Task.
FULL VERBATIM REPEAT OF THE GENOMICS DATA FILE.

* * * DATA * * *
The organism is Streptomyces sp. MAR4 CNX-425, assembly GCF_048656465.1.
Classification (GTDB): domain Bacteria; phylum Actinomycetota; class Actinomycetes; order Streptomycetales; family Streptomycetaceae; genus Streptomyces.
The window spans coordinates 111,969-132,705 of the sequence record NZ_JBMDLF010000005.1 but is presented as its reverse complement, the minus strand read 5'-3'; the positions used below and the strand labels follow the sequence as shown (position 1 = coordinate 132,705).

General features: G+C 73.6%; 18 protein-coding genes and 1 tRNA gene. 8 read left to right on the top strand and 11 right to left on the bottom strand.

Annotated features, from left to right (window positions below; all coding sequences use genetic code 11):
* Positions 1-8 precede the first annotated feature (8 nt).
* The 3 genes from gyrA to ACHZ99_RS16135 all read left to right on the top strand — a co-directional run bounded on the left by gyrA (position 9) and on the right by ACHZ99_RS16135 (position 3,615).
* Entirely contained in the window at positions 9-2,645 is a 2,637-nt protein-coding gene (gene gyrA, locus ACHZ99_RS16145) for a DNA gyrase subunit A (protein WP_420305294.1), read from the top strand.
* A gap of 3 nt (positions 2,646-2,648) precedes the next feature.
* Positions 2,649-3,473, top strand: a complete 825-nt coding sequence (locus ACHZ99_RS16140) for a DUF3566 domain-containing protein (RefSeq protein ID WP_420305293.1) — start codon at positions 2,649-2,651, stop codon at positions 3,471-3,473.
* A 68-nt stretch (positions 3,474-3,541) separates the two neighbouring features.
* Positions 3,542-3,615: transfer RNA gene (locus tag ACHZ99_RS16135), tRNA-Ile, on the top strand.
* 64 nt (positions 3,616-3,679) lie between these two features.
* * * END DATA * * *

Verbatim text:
The organism is Streptomyces sp. MAR4 CNX-425, assembly GCF_048656465.1.
Classification (GTDB): domain Bacteria; phylum Actinomycetota; class Actinomycetes; order Streptomycetales; family Streptomycetaceae; genus Streptomyces.
The window spans coordinates 111,969-132,705 of the sequence record NZ_JBMDLF010000005.1 but is presented as its reverse complement, the minus strand read 5'-3'; the positions used below and the strand labels follow the sequence as shown (position 1 = coordinate 132,705).

General features: G+C 73.6%; 18 protein-coding genes and 1 tRNA gene. 8 read left to right on the top strand and 11 right to left on the bottom strand.

Annotated features, from left to right (window positions below; all coding sequences use genetic code 11):
* Positions 1-8 precede the first annotated feature (8 nt).
* The 3 genes from gyrA to ACHZ99_RS16135 all read left to right on the top strand — a co-directional run bounded on the left by gyrA (position 9) and on the right by ACHZ99_RS16135 (position 3,615).
* Entirely contained in the window at positions 9-2,645 is a 2,637-nt protein-coding gene (gene gyrA, locus ACHZ99_RS16145) for a DNA gyrase subunit A (protein WP_420305294.1), read from the top strand.
* A gap of 3 nt (positions 2,646-2,648) precedes the next feature.
* Positions 2,649-3,473, top strand: a complete 825-nt coding sequence (locus ACHZ99_RS16140) for a DUF3566 domain-containing protein (RefSeq protein ID WP_420305293.1) — start codon at positions 2,649-2,651, stop codon at positions 3,471-3,473.
* A 68-nt stretch (positions 3,474-3,541) separates the two neighbouring features.
* Positions 3,542-3,615: transfer RNA gene (locus tag ACHZ99_RS16135), tRNA-Ile, on the top strand.
* 64 nt (positions 3,616-3,679) lie between these two features.